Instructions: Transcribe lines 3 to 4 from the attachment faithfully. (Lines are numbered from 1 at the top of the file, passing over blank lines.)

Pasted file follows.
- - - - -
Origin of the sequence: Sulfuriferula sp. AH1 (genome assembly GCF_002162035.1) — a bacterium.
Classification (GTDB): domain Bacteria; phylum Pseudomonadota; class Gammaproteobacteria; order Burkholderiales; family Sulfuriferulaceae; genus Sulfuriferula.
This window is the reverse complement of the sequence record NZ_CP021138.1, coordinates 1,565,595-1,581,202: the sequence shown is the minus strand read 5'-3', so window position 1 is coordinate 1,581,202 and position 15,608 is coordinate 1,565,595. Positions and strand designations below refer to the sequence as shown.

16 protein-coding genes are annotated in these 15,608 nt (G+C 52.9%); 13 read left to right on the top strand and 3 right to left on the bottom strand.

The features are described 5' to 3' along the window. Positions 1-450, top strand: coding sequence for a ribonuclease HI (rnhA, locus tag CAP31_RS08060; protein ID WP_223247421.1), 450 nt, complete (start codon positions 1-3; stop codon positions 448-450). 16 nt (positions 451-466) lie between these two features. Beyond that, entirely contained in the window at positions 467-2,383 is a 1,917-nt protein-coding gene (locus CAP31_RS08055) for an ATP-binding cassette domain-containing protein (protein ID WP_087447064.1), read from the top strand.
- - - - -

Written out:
This window is the reverse complement of the sequence record NZ_CP021138.1, coordinates 1,565,595-1,581,202: the sequence shown is the minus strand read 5'-3', so window position 1 is coordinate 1,581,202 and position 15,608 is coordinate 1,565,595. Positions and strand designations below refer to the sequence as shown.

16 protein-coding genes are annotated in these 15,608 nt (G+C 52.9%); 13 read left to right on the top strand and 3 right to left on the bottom strand.